The bill would restore the Employee Retention Tax Credit (ERTC) timeframe to include the fourth quarter of 2021
On Feb. 10, the Senate joined the House of Representatives by introducing the Employee Retention Tax Credit Reinstatement Act. Its sponsors are Sen. Tim Scott (R-SC), Sen. Maggie Hassan (D-NH), Sen. Shelley Moore Capito (R-WV), Sen. Ben Cardin (D-MD), and Sen. Mark Warner (D-VA).
In the CARES Act of 2020, Congress created the Employee Retention Tax Credit (ERTC), to aid small businesses during the COVID-19 pandemic. The ERTC aimed to incentivize employee retention by offering employers a quarterly credit for each qualified employee.
According to NFIB’s January COVID-19 impact survey, 13% of small employers claimed the ERTC for wages in 2020 and another 12% claimed the ERTC for wages in 2021.
The ERTC was originally set to expire on January 1, 2022, giving employers the ability to claim it for all four quarters of 2021. Since the ERTC offered savings of $7,000 per employee per quarter in 2021, this meant employers were eligible to up to $28,000 per employee in tax credits last year.
However, on November 15, 2021, the federal Infrastructure Investment and Jobs Act (IIJA) was signed into law. This bipartisan physical infrastructure law includes a provision changing the ERTC’s timeframe to only apply for the first three quarters of 2021, and not Q4. In December, H.R. 6161 was introduced in the U.S. House, providing momentum for the U.S. Senate companion bill introduced last week S. 3074.
In response to the U.S. Senate’s introduction of the Employee Retention Tax Credit Reinstatement Act, NFIB Senior Manager of Federal Government Relations Courtney Titus Brooks urged Congress to pass the legislation. “The Employee Retention Tax Credit (ERTC) was a great resource for small businesses throughout the COVID-19 pandemic and provided many businesses the financial support they needed to keep their employees on the payroll,” she said. “By passing this legislation and reinstating the ERTC for the fourth quarter of 2021, owners who were planning on using the tax credit will no longer face a retroactive tax increase, something small businesses simply cannot afford right now. NFIB encourages Congress to pass the Employee Retention Tax Credit Reinstatement Act as small businesses continue to work on their economic recovery.”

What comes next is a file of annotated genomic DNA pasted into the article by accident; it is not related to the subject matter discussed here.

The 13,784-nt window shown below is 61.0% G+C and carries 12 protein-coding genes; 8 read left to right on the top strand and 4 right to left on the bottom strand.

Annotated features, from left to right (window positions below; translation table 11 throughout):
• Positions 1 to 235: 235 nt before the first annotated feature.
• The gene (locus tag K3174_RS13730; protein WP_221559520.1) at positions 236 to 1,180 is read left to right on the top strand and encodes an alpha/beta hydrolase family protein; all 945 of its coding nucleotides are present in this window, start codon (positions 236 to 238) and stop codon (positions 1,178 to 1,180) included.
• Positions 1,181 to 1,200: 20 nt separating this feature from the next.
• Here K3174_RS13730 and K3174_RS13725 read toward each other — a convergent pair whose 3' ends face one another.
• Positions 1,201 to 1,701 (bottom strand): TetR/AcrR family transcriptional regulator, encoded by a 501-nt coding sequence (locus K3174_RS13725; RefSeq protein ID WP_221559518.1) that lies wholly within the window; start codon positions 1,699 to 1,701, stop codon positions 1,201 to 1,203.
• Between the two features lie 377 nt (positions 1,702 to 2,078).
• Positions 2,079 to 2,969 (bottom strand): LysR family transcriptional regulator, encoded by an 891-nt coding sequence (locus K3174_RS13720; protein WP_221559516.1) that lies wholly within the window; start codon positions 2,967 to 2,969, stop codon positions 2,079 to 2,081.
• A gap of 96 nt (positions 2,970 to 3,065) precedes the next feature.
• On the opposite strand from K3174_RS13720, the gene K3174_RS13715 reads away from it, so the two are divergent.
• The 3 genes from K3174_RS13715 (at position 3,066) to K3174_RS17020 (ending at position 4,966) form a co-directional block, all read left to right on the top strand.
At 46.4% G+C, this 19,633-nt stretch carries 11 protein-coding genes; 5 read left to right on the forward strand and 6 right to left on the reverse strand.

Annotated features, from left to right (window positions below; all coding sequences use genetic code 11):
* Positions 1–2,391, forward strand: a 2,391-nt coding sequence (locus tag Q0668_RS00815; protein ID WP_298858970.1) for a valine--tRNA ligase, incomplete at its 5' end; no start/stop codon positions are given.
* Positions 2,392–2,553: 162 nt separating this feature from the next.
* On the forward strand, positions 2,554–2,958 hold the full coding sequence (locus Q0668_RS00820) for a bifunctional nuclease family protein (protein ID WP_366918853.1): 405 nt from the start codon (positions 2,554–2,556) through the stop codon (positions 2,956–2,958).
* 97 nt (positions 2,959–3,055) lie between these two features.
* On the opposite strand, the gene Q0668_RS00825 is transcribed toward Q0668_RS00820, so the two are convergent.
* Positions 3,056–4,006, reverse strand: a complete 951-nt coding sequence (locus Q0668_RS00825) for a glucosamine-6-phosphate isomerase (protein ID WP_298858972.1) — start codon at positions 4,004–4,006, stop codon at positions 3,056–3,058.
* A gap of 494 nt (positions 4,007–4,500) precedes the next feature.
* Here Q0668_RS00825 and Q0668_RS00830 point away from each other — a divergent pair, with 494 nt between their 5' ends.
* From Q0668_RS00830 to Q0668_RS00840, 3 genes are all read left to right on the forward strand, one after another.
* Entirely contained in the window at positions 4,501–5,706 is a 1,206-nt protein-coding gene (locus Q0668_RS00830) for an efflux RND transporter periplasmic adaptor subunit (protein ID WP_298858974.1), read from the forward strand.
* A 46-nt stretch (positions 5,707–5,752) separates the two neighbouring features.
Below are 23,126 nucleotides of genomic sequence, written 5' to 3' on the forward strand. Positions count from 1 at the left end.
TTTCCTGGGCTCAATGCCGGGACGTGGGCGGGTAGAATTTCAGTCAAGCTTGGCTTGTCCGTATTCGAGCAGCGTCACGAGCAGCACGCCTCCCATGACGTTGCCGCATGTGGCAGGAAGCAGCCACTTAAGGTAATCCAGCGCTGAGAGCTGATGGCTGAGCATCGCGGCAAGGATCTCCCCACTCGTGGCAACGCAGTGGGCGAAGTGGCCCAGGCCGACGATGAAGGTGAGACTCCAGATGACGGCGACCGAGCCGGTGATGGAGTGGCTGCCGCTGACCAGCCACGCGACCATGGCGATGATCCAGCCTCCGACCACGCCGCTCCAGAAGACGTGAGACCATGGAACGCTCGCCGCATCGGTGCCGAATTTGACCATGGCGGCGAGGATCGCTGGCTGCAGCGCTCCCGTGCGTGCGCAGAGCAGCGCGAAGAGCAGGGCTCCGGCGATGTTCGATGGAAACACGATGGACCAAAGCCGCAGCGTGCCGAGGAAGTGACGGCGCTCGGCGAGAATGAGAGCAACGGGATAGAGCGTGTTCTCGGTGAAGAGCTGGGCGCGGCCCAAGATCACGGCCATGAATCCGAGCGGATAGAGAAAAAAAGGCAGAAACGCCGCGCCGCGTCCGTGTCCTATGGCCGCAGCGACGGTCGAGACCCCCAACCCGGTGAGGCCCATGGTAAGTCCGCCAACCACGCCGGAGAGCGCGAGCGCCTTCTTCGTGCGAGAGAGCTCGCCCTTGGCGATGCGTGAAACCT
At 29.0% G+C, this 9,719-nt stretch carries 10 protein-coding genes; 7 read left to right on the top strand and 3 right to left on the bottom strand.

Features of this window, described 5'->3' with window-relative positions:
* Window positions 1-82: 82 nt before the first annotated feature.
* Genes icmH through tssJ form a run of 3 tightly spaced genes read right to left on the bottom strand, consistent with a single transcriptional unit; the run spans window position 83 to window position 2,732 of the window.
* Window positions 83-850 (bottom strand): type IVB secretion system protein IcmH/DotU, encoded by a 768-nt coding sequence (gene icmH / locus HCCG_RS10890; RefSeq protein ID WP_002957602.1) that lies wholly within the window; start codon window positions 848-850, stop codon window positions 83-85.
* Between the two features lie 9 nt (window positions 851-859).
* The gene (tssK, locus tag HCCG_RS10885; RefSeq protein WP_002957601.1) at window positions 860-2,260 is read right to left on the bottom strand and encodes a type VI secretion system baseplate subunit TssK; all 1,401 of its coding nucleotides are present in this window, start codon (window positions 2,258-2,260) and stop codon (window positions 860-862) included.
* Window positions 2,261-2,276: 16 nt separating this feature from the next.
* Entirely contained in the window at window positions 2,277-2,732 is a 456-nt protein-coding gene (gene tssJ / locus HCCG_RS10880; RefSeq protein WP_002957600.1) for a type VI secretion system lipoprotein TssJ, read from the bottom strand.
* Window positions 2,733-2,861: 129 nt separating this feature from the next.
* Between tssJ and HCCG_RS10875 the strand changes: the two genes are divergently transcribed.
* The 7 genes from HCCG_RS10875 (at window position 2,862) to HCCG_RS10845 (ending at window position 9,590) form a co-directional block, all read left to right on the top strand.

If the early termination of the ERTC is harmful to your business, make sure your Members of Congress know that you also support the passage of the ERTC Reinstatement Act to return the ERTC to its originally planned timeframe instead of being subjected to an eleventh-hour shortening.